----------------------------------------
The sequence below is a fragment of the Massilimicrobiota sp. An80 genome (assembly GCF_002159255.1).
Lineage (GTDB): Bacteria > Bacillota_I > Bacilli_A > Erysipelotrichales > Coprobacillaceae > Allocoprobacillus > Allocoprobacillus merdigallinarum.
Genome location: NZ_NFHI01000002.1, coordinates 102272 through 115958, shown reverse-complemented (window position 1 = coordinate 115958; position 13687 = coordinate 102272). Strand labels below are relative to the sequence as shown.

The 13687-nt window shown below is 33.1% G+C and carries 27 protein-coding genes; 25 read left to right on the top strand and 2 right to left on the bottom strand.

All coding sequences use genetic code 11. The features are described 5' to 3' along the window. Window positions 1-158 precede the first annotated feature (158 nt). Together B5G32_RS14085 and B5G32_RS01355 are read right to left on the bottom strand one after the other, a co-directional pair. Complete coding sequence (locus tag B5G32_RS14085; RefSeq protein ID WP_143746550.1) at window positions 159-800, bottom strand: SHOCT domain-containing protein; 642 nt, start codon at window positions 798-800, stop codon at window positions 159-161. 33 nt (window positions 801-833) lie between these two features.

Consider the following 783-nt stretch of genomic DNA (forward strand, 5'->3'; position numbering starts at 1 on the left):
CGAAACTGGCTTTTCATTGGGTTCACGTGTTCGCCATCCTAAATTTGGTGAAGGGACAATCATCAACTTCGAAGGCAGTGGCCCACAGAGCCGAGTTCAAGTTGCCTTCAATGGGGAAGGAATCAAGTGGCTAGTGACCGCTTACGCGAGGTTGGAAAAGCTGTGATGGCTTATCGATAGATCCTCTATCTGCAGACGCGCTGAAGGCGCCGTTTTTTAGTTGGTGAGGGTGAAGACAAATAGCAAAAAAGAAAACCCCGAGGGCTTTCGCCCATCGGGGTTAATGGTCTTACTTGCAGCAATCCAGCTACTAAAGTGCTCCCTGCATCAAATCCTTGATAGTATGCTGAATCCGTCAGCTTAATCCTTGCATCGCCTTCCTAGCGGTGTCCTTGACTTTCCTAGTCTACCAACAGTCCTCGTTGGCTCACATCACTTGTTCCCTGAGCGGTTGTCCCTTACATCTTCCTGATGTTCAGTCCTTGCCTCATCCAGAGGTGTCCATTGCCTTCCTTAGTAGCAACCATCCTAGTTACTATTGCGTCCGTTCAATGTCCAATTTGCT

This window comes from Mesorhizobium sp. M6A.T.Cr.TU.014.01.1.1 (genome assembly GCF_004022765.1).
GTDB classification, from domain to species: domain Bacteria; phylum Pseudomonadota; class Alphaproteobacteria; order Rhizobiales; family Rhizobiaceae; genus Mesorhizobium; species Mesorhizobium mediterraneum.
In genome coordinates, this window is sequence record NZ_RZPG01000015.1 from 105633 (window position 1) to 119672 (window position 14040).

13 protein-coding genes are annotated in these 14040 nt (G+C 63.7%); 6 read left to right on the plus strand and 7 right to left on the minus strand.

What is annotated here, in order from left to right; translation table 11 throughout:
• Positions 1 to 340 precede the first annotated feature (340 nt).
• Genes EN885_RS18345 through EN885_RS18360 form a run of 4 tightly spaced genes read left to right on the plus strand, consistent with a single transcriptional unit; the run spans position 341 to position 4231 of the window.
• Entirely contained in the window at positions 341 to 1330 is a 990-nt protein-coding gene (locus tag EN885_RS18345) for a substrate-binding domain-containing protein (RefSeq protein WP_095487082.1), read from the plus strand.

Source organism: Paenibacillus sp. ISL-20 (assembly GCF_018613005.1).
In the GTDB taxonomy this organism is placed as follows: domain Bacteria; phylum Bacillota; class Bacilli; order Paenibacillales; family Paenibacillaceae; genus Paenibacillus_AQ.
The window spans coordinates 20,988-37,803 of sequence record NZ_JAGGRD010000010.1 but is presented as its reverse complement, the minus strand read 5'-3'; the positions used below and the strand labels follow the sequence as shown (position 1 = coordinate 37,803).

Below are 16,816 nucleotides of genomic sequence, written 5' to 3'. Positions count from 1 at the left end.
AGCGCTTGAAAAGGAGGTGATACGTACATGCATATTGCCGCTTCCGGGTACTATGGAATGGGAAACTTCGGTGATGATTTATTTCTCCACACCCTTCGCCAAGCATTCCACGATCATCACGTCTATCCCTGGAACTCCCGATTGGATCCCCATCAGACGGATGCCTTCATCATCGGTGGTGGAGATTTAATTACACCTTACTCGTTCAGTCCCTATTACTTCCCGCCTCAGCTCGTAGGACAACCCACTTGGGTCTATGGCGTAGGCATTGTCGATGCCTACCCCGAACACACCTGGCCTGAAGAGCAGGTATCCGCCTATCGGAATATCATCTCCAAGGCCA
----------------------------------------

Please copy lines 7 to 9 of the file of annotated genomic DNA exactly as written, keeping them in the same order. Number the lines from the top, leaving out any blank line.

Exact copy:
CGAAACTGGCTTTTCATTGGGTTCACGTGTTCGCCATCCTAAATTTGGTGAAGGGACAATCATCAACTTCGAAGGCAGTGGCCCACAGAGCCGAGTTCAAGTTGCCTTCAATGGGGAAGGAATCAAGTGGCTAGTGACCGCTTACGCGAGGTTGGAAAAGCTGTGATGGCTTATCGATAGATCCTCTATCTGCAGACGCGCTGAAGGCGCCGTTTTTTAGTTGGTGAGGGTGAAGACAAATAGCAAAAAAGAAAACCCCGAGGGCTTTCGCCCATCGGGGTTAATGGTCTTACTTGCAGCAATCCAGCTACTAAAGTGCTCCCTGCATCAAATCCTTGATAGTATGCTGAATCCGTCAGCTTAATCCTTGCATCGCCTTCCTAGCGGTGTCCTTGACTTTCCTAGTCTACCAACAGTCCTCGTTGGCTCACATCACTTGTTCCCTGAGCGGTTGTCCCTTACATCTTCCTGATGTTCAGTCCTTGCCTCATCCAGAGGTGTCCATTGCCTTCCTTAGTAGCAACCATCCTAGTTACTATTGCGTCCGTTCAATGTCCAATTTGCT

This window comes from Mesorhizobium sp. M6A.T.Cr.TU.014.01.1.1 (genome assembly GCF_004022765.1).
GTDB classification, from domain to species: domain Bacteria; phylum Pseudomonadota; class Alphaproteobacteria; order Rhizobiales; family Rhizobiaceae; genus Mesorhizobium; species Mesorhizobium mediterraneum.